Hope for True Worship Rooted in the Living God

you_are_the_christ_son_of_the_living_god

The following excerpt is from my book, Tune My Heart to Sing Thy Grace: Worship Renewal through Congregational Singing.

Most any study of worship practice or theology posits a working definition. A difficulty in defining Christian worship is that no one word for worship is translated from Hebrew, or Greek to English. Rather, there are gestures, words, attitudes, and actions that reflect what we have come to call “worship” that are translated “worship.” Even worse, writers who simply use the English word, “worship,” tracing its etymology from the Old English weorthscipe, with its connotation of “ascribing worth,” leave us open to the subtle but destructive practice of assuming that we stand in a position to determine God’s worth.[1] This presumption in itself is anthropocentric. (7)

At issue, here is the unitarian sense that God is static. The English word struggles to capture the multiplied attributes of God Himself and the active responses to His revelation.  Part of the astounding beauty of worship is that as we engage in the rhythmic dance of worship, revelation and response, we live in the tensions of various attributes of God. Yes, He is, of course, the same yesterday, today, and forever. Yet He is also the living God, from Whom we see new mercies morning by morning. Yes, He is the one true God, and yet He is also God in three persons, Blessed Trinity, in which there is community. As we sing worship and encounter God’s Word in Holy scripture we embrace these tensions and step into the beautiful mystery of God.

A Canadian blogger and fellow worship leading practitioner and thinker that I like to read is Stacey Gleddiesmith. Stacey confronts the problem of using the etymology of the English word as the definition for worship. She notes its stagnant character, which is far too shallow an attempt at grasping a sense of the intentions and desires of the Triune and living God.

Worth-ship is a state of being (like friend-ship). When we apply the word “worship” to God, we simply affirm that he is of worth. There is no sense of movement, of interaction, of relationship with God. There is no sense of the narrative that underlies scripture; of the call and answer that enriches our lives before God; of the patterns and forms of approach that God has set in place. It’s a definition that would easily lend itself to a deist stance: my worship of God admits to his existence and his worth, but does not really infer any interaction between us. God might have set things in motion, but he has now stepped away, and I can admire him from a distance. (http://thinkingworship.com/?s=theology+101)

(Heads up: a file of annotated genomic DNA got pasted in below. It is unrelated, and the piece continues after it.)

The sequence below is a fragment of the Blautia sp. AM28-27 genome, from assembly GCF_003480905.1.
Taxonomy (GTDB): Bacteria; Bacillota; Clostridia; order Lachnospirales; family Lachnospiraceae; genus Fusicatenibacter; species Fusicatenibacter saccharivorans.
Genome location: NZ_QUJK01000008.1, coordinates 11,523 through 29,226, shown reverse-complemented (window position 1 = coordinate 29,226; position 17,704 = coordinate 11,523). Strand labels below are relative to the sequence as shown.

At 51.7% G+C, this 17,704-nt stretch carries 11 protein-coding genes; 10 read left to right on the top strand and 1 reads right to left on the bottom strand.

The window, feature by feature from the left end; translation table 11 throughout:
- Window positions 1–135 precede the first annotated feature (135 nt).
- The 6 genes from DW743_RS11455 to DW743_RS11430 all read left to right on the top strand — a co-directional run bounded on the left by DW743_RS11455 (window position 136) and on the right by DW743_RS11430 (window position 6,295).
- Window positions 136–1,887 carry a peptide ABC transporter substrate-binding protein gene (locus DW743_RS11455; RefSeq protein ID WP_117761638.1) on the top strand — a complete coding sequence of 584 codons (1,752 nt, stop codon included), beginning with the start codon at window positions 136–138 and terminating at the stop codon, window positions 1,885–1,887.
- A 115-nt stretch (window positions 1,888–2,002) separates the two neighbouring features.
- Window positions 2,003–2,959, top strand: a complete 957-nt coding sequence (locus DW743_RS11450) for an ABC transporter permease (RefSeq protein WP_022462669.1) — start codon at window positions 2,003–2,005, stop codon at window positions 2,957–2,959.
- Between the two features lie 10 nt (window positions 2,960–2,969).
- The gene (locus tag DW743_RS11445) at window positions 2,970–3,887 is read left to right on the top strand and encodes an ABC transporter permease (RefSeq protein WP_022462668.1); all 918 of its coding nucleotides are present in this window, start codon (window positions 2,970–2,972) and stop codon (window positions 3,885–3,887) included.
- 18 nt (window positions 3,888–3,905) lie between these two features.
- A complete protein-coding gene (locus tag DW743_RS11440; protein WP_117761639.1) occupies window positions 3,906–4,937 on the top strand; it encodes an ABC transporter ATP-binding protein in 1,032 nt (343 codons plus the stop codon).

The stagnant presentation of God in worship may well be responsible for the tendency toward theistic moralism so prevalent in evangelical faith practice today. I fear that in the Sunday services of many churches from my own denomination worship has been relegated to music interested primarily in the experience of the would be worshiper, and the propositional preaching that opines positions of the Almighty, as interpreted by the one preaching. Instead of making disciples of a suffering Savior, who willingly laid down His life, we are making consumers of “good worship” as determined by personal or popular tastes in music, and agreed upon polemics likely to be expounded from our pulpits. Parishioners drop by to hear tunes they enjoy, and to pick up polemics they can post on facebook. Rather than building a faith community seeking to lose their life, die to self, and live to Christ, walking in His resurrection, we are fostering a spiritual gas stop where dropping by holds hope of feeling good, building our positional arguments, and leveraging affiliations for personal or organizational gain. And how is that working out for us? Lord, help us. We need a Savior.

But wait! There is good news! Christ has died. Christ is risen. Christ will come again! The church has always been in a state of reformation, and will be until Jesus comes back. Could we pray toward our own conviction, repentance, and response to His revelation? Leaders, let us pray fervently for return to our first love. Let us forgo production and simplify to genuine edification and convictional covenant. Instead of building props, let us build real community. Let us subject our practices to the scrutiny of the Word itself to find life in loving the Lord, our God with all our hearts, minds, souls, and strength, and loving neighbor as ourselves. Perhaps we should revisit our baptism, the symbolic mark of our identity with Christ.

The words of this great baptismal hymn penned by Adoniram Judson around 1829 come to mind:

Come, Holy Spirit, Dove divine,
On these baptismal waters shine,
And teach our hearts, in highest strain,
To praise the Lamb for sinners slain.

We love Your Name, we love Your laws,
And joyfully embrace Your cause;
We love Your cross, the shame, the pain,
O Lamb of God, for sinners slain.

We sink beneath the water’s face,
And thank You for Your saving grace;
We die to sin and seek a grave
With You, beneath the yielding wave.

And as we rise with You to live,
O let the Holy Spirit give
The sealing unction from above,
The joy of life, the fire of love.

[1] Peterson, Engaging with God, 17. Peterson is referencing W. Eichrodt, Theology of the Old Testament (ET, London: SCM, 1961; Philadelphia: Westminster, 1967), Vol. 1, p. 102.

Explore posts in the same categories: Church Music, Congregational Singing, Leading Worship, Music Ministry, Singing Worship, Spiritual formation through singing, Worship Leaders, Worship Pastors, Worship Reminders, Worship theology, Worship thoughts, Youth Worship

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